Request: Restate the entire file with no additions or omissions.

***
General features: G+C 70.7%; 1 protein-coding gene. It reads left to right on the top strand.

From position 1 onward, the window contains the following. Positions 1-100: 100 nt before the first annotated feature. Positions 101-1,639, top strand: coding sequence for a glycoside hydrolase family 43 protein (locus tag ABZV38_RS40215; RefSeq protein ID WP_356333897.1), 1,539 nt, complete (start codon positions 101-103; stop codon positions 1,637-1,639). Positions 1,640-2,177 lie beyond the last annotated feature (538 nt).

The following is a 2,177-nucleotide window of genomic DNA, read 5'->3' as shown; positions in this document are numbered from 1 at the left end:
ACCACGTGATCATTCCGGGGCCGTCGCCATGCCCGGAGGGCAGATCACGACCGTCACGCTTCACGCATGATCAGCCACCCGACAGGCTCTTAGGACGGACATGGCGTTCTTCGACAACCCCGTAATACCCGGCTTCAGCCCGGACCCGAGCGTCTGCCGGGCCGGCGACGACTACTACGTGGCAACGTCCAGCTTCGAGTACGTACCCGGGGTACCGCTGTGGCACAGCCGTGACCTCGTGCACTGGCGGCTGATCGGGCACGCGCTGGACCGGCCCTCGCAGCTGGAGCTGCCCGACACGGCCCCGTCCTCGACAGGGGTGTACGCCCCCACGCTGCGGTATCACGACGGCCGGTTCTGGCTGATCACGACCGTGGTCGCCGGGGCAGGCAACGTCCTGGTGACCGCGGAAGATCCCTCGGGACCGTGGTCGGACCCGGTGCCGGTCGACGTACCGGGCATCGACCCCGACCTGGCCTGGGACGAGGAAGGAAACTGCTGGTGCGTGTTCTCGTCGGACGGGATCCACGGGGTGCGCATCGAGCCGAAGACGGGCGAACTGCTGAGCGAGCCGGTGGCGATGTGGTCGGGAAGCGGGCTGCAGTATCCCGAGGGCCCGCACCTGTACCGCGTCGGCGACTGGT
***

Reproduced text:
General features: G+C 70.7%; 1 protein-coding gene. It reads left to right on the top strand.

From position 1 onward, the window contains the following. Positions 1-100: 100 nt before the first annotated feature. Positions 101-1,639, top strand: coding sequence for a glycoside hydrolase family 43 protein (locus tag ABZV38_RS40215; RefSeq protein ID WP_356333897.1), 1,539 nt, complete (start codon positions 101-103; stop codon positions 1,637-1,639). Positions 1,640-2,177 lie beyond the last annotated feature (538 nt).

The following is a 2,177-nucleotide window of genomic DNA, read 5'->3' as shown; positions in this document are numbered from 1 at the left end:
ACCACGTGATCATTCCGGGGCCGTCGCCATGCCCGGAGGGCAGATCACGACCGTCACGCTTCACGCATGATCAGCCACCCGACAGGCTCTTAGGACGGACATGGCGTTCTTCGACAACCCCGTAATACCCGGCTTCAGCCCGGACCCGAGCGTCTGCCGGGCCGGCGACGACTACTACGTGGCAACGTCCAGCTTCGAGTACGTACCCGGGGTACCGCTGTGGCACAGCCGTGACCTCGTGCACTGGCGGCTGATCGGGCACGCGCTGGACCGGCCCTCGCAGCTGGAGCTGCCCGACACGGCCCCGTCCTCGACAGGGGTGTACGCCCCCACGCTGCGGTATCACGACGGCCGGTTCTGGCTGATCACGACCGTGGTCGCCGGGGCAGGCAACGTCCTGGTGACCGCGGAAGATCCCTCGGGACCGTGGTCGGACCCGGTGCCGGTCGACGTACCGGGCATCGACCCCGACCTGGCCTGGGACGAGGAAGGAAACTGCTGGTGCGTGTTCTCGTCGGACGGGATCCACGGGGTGCGCATCGAGCCGAAGACGGGCGAACTGCTGAGCGAGCCGGTGGCGATGTGGTCGGGAAGCGGGCTGCAGTATCCCGAGGGCCCGCACCTGTACCGCGTCGGCGACTGGT